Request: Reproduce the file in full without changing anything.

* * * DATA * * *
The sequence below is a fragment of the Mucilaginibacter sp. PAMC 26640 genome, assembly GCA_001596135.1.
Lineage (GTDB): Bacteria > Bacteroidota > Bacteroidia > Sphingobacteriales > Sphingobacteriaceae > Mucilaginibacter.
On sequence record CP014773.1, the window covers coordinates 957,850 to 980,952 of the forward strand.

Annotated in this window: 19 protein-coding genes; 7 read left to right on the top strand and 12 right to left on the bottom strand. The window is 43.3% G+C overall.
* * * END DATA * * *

The sequence below is a fragment of the Mucilaginibacter sp. PAMC 26640 genome, assembly GCA_001596135.1.
Lineage (GTDB): Bacteria > Bacteroidota > Bacteroidia > Sphingobacteriales > Sphingobacteriaceae > Mucilaginibacter.
On sequence record CP014773.1, the window covers coordinates 957,850 to 980,952 of the forward strand.

Annotated in this window: 19 protein-coding genes; 7 read left to right on the top strand and 12 right to left on the bottom strand. The window is 43.3% G+C overall.